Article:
Mockumentaries peaked with “Real Life”

|Matt Lambert|

Albert Brooks shows off the Ettianuer, a wearable camera that allows operators to be up and close during the filmmaking process.

Real Life plays at the Trylon Cinema from Friday, February 16th, through Sunday, February 18th. Visit for tickets and more information.

I used to think the death of culture was Aretha Franklin songs played in Applebee’s commercials to sell cheap chicken wings and obscenely sauced slabs of ribs. I now know that the death of culture was when Albert Brooks stopped making movies. It’s an overused phrase, but I can’t help myself: There never will be another Albert Brooks. Likewise, there will never be another film quite like Real Life.

The 1979 mockumentary is simple: follow an American family for one year in Phoenix. Led by the incomparable Brooks, reality becomes distorted for everyone begins to perform for the cameras, rather than act as a normal family. From the joyous exuberance of Brooks learning his film crew can follow Mrs. Yeager (Frances Lee McCain) to a trip to the gynecologist, to the horribly quick emergency horse surgery performed by Dr. Yeager (Charles Grodin), everything begins to spiral and fall apart as real life becomes compromised for the Yeager family and Brooks. 

Albert Brooks speaks with Dr. Yeager (played by Charles Grodin) after a disastrous emergency surgery occurs at his veterinary clinic. Dr. Yeager begs Brooks to destroy the footage so he isn’t mocked.

Brooks is known to a millennial like myself as the talking fish I had to watch four times a year in middle school. To many others, he’s the man that killed on talk shows, helped put Saturday Night Live on the map, and portrayed the most realistic reporter I’ve ever seen in movies. 

Real Life was Brooks’ directorial debut. In total, he would only direct seven feature films. While his films Defending Your LifeModern Romance, and Mother are more widely renowned, Real Life is truly a trendsetting masterpiece. I don’t know how artists like Nathan Fielder, Sacha Baron Cohen or any other modern satirist could have their respective filmography without it.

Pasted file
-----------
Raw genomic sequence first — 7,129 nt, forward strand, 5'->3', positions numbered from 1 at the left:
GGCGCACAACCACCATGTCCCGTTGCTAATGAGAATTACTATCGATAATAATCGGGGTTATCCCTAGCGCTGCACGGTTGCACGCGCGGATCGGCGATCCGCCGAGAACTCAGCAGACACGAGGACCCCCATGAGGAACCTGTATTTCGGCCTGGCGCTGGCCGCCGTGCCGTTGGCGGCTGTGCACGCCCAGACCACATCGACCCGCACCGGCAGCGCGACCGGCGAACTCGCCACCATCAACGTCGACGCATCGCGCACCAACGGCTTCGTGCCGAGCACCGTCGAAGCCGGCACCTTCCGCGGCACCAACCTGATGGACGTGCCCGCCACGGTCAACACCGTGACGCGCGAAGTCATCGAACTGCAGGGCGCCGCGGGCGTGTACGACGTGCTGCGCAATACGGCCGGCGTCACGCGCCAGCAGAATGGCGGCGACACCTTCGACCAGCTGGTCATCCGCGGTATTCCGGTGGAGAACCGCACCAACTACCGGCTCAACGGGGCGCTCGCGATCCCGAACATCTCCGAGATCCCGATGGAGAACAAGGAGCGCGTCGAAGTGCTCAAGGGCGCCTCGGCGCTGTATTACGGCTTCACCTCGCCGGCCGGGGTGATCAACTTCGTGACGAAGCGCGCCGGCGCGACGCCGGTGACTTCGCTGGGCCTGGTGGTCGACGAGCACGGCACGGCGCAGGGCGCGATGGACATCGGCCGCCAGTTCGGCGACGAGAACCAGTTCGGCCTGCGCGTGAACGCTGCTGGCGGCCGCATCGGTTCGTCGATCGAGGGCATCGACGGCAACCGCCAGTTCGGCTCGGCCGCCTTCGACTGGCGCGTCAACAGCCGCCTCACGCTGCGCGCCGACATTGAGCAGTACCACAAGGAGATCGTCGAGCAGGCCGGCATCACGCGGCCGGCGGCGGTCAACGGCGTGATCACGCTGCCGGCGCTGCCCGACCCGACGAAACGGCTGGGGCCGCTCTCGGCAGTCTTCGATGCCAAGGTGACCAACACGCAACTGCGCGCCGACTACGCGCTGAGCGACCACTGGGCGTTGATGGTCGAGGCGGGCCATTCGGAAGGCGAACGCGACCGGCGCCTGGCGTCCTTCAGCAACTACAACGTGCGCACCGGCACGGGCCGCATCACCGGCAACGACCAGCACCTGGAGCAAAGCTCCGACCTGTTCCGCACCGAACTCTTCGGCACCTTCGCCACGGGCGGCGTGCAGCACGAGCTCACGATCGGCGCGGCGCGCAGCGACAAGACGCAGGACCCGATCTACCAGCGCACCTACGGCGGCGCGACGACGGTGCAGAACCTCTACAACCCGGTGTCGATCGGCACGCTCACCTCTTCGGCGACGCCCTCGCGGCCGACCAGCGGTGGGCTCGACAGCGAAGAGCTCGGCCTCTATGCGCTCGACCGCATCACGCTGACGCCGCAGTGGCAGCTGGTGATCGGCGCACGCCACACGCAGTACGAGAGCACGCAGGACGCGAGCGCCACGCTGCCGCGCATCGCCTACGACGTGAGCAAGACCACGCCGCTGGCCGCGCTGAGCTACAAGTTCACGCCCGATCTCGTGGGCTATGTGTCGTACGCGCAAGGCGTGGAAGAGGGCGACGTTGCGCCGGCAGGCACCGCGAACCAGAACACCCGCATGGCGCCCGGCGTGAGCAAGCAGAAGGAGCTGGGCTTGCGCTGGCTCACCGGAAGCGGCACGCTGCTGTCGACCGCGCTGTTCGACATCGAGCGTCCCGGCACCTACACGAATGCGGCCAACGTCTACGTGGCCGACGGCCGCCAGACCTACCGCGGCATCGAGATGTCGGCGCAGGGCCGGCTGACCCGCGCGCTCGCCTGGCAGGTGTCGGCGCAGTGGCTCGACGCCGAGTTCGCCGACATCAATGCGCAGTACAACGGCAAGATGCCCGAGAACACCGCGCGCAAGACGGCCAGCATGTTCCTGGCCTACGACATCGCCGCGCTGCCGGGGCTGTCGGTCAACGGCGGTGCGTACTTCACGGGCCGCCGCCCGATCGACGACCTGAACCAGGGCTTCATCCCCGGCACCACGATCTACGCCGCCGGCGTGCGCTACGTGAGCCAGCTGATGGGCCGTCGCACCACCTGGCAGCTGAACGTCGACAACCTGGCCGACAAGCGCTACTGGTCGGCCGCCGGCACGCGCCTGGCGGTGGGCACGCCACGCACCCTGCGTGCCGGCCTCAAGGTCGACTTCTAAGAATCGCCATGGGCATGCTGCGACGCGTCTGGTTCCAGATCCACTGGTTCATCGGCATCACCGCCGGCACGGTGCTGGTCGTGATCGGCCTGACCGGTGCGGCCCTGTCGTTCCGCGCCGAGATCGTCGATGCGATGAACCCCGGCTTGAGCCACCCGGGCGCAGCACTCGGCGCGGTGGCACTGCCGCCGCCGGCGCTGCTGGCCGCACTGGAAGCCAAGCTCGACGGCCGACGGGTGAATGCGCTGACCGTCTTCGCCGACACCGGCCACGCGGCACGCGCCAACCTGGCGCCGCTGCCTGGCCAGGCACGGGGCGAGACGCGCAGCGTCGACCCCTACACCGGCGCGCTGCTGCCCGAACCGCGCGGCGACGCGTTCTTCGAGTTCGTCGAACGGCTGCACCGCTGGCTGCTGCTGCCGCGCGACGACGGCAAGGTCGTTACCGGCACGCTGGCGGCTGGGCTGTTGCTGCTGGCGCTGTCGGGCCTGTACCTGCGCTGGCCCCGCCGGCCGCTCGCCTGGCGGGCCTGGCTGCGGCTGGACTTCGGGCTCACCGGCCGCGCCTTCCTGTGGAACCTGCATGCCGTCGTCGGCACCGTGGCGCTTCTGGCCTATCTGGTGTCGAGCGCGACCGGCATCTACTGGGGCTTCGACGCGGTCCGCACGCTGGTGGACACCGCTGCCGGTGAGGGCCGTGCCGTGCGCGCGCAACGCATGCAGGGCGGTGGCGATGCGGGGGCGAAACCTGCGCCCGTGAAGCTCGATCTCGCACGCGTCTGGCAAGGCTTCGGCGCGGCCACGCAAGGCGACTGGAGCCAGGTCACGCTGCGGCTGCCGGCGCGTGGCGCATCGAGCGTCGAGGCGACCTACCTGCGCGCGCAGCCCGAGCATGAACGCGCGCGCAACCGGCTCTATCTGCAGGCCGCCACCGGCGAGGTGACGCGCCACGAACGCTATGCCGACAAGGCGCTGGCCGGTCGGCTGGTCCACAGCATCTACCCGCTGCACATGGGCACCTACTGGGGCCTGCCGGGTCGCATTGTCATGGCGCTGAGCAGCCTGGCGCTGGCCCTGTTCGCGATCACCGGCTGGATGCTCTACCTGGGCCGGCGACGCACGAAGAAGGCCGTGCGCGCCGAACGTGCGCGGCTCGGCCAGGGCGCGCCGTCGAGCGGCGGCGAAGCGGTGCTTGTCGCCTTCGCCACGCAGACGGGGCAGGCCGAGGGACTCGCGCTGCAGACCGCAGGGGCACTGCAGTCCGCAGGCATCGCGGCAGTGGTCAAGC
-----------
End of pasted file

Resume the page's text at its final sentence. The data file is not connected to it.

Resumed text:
The culture has shifted to presenting the mockumentary as television rather than movies. Some of the most important television shows of the 2000s have used the mockumentary style like The OfficeParks and RecreationAbbot Elementary, and The Rehearsal. Christopher Guest hasn’t made a movie since 2016, What We Do In The Shadows has transitioned to a successful television show, and every once in a while, you hear a vague rumor of a sequel to This is Spinal Tap

The mockumentary movie may be fading from the monoculture, but Real Life still resonates nearly 50 years after its release. Characters in the movie are constantly acknowledging the cameras existence, staring through the lens like they’re addressing the audience at every turn. It even has Charles Grodin giving the best Michael Scott impersonation at the dinner table on the first night of filming, well before Michael Scott was even conceptualized. 

In every scene of Real Life, a smile grows too wide, a scene lingers too long, and the absurdity is so profoundly uncomfortable that even the folks at Documentary Now! would think it’s too much. 

Everyone has a reference for mockumentaries, but no one has the type of vision that Albert Brooks possesses. It makes me sad knowing he only makes small appearances as a COVID-19 supplies hoarder in later seasons of Curb Your Enthusiasm. Brooks never made another mockumentary style feature film, focusing instead on more straightforward comedic films. 

Albert Brooks welcomes the Yeager family back to their home in Phoenix after a paid trip to Hawaii. The Yeagers will be subjects of Brooks’ documentary about the American family during that year.

After watching the recent Max documentary by Rob Reiner on the comedian’s life titled Albert Brooks: Defending My Life, a sadness grew over me. With each film he directed, particularly with Real Life, the same pattern emerged: confrontation with studios. No one understood the farcical nature of his premises in the studio system. Apparently, the depiction of the over-the-top jerk didn’t put butts in seats.

I feel like we were robbed of Albert Brooks’ 20-movie directorial career that would’ve undoubtedly included a three-picture deal with Netflix that would be buried because it didn’t do as comparable of streaming numbers as The Gray Man did. Too bad for us all that will live in a world where Real Life didn’t win an Oscar and Nobel Prize, because Albert Brooks deserves both. 

Edited by Finn Odum

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